The Acer Predator Z35P is Acer’s latest ultrawide gaming monitor and is a direct rival to AOC’s rather less elegantly named AG352UCG. Both monitors feature 35inch, curved displays that can refresh at up to 100Hz, have a resolution of 3440 x 1440 pixels and they include G-Sync.
The big defining feature of them both, though, is that they use MVA LCD panels rather than IPS so they have an impressive 2000:1 contrast ratio.
Acer Predator Z35P specs
Screen size: 35inch
Resolution: 3440 x 1440
Panel type: VA
Maximum refresh rate: 100Hz (120Hz overclocked)
Response time: 4ms
Inputs: DisplayPort 1.4, HDMI 2.0
Stand adjustability: Height, rotation, tilt
Adaptive sync: G-Sync
Extras: 4 x USB 3.0, carry handle on stand, high colour gamut
It’s quite an imposing feature list, but does it translate into a good monitor.
Well, one area where the Z35P has a clear lead over its main rival is in design. It has slimmer, non-glossy bezels around the screen that make the whole thing look better and reduce annoying reflections. The solid metal stand also looks that bit more striking while round the back the brushed plastic finish and dark metallic red v-shaped sections add a little bit of interest without being over the top.
Notably, though, like the AOC it doesn’t have the narrow bezels of the Acer X34 or Asus PG348Q.
The stand also offers height and rotation adjustment so it’s easy to get the monitor positioned as you like. Alternatively, the stand can be removed and an alternative one used instead.
Round the back you’ll find just two video inputs, as G-Sync is still limited to a maximum of two. So you get one DisplayPort and one HDMI. There’s also a headphone jack but you don’t get a microphone pass through so you’ll have to plug your headset’s microphone directly into your soundcard.
There’s also a USB 3.0 hub, though it’s rather oddly positioned over on the side. All four ports stick straight out the back making it neither particularly convenient to access, nor great for keeping cables tidy.
The final physical feature of note is that you do get speakers, and they’re a step up from the most basic ones you get on cheap displays. However, the sound distinctly feels like it’s coming from the back of the display and lacks any real depth, so even the most basic desktop speakers will be an upgrade.
Setting up the display is a breeze as it arrives fully assembled and there’s very little you’ll need to adjust either. Drop the brightness a bit and you’re good to go.
If you ever do need to adjust anything, though, then you have should have few issues with the OSD. It’s not quite as slick as Asus’ mini joystick controlled OSD but the five buttons line up nicely with what’s on screen and it always feels intuitive to move around.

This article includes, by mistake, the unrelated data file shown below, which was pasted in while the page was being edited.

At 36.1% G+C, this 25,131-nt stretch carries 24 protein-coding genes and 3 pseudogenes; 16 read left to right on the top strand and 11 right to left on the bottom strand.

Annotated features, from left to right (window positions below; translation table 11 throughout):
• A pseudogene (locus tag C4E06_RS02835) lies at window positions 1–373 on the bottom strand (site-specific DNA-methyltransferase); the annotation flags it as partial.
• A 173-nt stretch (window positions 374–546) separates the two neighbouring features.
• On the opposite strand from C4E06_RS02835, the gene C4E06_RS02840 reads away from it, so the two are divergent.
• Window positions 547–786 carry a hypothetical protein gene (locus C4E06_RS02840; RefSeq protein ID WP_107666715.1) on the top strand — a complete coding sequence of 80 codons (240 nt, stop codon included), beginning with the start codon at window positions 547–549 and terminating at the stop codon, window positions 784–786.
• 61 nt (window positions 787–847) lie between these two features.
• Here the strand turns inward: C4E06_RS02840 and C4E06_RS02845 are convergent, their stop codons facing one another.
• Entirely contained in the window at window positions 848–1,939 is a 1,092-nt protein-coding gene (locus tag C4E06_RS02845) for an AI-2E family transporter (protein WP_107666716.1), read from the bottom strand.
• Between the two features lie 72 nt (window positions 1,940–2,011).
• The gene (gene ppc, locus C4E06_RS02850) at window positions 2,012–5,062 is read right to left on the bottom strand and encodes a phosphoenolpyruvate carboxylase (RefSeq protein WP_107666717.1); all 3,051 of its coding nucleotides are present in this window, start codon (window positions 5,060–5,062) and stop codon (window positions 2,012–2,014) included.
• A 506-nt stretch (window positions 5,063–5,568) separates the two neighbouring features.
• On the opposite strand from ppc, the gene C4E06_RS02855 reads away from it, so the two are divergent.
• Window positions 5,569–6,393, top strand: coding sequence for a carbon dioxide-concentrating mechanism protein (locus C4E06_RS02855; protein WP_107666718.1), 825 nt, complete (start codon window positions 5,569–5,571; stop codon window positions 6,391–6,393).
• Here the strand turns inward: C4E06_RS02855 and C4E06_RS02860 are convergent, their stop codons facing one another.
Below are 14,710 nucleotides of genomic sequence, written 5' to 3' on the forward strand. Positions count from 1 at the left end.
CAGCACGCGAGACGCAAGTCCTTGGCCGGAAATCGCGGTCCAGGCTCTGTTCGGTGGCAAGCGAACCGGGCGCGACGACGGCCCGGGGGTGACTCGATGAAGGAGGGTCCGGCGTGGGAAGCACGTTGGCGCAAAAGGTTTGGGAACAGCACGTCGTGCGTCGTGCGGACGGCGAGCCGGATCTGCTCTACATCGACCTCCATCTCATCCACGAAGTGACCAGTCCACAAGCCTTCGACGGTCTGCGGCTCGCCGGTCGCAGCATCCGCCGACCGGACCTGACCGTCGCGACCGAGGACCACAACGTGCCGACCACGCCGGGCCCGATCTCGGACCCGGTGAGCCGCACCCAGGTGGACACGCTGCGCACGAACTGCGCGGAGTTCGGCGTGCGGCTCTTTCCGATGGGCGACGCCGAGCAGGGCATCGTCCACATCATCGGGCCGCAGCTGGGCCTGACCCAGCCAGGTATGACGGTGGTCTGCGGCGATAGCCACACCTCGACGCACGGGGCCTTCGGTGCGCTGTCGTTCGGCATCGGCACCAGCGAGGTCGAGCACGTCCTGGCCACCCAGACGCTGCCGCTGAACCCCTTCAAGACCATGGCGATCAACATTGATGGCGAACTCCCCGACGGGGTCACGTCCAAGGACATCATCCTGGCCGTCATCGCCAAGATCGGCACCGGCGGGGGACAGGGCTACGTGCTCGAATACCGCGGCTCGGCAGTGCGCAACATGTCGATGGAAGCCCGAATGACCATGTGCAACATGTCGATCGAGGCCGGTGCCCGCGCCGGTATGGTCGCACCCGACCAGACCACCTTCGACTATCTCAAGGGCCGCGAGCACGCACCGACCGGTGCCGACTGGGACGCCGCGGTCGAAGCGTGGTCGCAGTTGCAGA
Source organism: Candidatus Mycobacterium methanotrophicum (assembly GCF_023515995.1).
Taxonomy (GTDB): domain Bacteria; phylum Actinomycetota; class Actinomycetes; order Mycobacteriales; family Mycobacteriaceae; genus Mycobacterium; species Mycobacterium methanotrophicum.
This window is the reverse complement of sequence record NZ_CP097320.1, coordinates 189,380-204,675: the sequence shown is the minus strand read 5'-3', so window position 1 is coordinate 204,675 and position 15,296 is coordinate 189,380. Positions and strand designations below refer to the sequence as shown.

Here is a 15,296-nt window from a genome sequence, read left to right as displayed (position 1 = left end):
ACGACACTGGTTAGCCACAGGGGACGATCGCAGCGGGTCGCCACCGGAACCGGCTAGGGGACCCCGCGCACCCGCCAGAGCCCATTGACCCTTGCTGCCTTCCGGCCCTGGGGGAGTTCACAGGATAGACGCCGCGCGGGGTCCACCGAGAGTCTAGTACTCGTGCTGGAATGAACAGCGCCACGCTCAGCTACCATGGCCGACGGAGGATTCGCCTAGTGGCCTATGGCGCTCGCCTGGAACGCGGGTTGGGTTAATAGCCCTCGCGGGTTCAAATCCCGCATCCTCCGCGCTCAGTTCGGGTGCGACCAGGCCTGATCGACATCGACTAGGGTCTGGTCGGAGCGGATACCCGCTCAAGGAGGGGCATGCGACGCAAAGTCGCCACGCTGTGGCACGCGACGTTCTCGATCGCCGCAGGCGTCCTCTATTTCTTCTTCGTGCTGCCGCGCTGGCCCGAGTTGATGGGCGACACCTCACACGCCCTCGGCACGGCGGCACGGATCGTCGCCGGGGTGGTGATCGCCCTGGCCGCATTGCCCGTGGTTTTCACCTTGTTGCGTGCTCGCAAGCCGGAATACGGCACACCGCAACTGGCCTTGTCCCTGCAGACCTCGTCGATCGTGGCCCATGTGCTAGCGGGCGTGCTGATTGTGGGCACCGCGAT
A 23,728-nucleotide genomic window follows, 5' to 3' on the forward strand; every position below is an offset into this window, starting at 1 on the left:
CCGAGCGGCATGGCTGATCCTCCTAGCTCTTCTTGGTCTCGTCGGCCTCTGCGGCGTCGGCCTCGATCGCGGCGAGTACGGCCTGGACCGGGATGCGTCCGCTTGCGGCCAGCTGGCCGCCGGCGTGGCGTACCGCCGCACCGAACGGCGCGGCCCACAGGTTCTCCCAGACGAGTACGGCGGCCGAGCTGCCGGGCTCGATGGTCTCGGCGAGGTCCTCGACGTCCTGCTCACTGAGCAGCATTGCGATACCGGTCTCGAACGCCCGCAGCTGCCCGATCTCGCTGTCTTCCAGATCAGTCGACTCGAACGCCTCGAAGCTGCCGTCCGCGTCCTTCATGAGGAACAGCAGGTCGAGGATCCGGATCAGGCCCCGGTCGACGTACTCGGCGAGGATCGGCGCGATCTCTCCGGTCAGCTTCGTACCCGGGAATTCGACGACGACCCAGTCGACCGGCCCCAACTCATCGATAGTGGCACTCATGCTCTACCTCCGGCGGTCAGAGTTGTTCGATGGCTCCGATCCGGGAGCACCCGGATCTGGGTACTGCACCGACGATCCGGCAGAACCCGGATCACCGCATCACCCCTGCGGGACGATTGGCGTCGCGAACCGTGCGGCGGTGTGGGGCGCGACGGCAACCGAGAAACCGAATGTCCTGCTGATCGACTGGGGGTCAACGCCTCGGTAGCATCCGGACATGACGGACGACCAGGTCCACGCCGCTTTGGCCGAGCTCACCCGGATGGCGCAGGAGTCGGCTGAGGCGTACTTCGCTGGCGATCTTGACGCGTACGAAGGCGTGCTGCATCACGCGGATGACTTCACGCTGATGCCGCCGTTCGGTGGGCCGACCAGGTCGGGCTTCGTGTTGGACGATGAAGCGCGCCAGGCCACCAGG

There’s also a very good selection of options that includes arguably this display’s big final flourish, which is that it can overclock from 100Hz to 120Hz. Except, it really doesn’t make much difference and certainly isn’t enough reason on its own to buy this display.
However, there are plenty of other reasons. Including that the overall picture quality is pretty good.
The deeper black levels of the VA panel are immediately obvious and combined with the huge screen size and 21:9 aspect ratio, they make for an impressive movie watching experience.
The resolution is also a perfect fit, making for a pixel density of 108ppi.
Overall colour accuracy is also impressive, on paper. However, in person, colours feel a bit oversaturated and, just don’t look as natural as on IPS displays. I often find this is the case with VA displays, and was expecting the AG352UCG to suffer from the same problem too. However, it seemed to fare better.
In short, IPS alternatives would still get the nod from me from a pure image quality standpoint.
As for gaming, the 100 or 120Hz definitely feels like an upgrade over 60Hz screens. However, the relatively slow response time of VA means this is no hardcore gaming display. It’s not a blurry mess like some previous VA monitors, but again IPS equivalents just feel a bit snappier.
So, in short, this is a very nice, high-end gaming monitor, and if you do tend to like the colours and general picture quality of VA displays then it’s worth considering. However, even if you do then the AOC AG352UCG is considerably cheaper and is just as good if not better when it comes to image quality. Meanwhile, for most people, the slimmer bezelled design, better overall image quality and slightly more responsive gaming experience means you’d be better off with either the Acer X34 or the Asus PG348Q.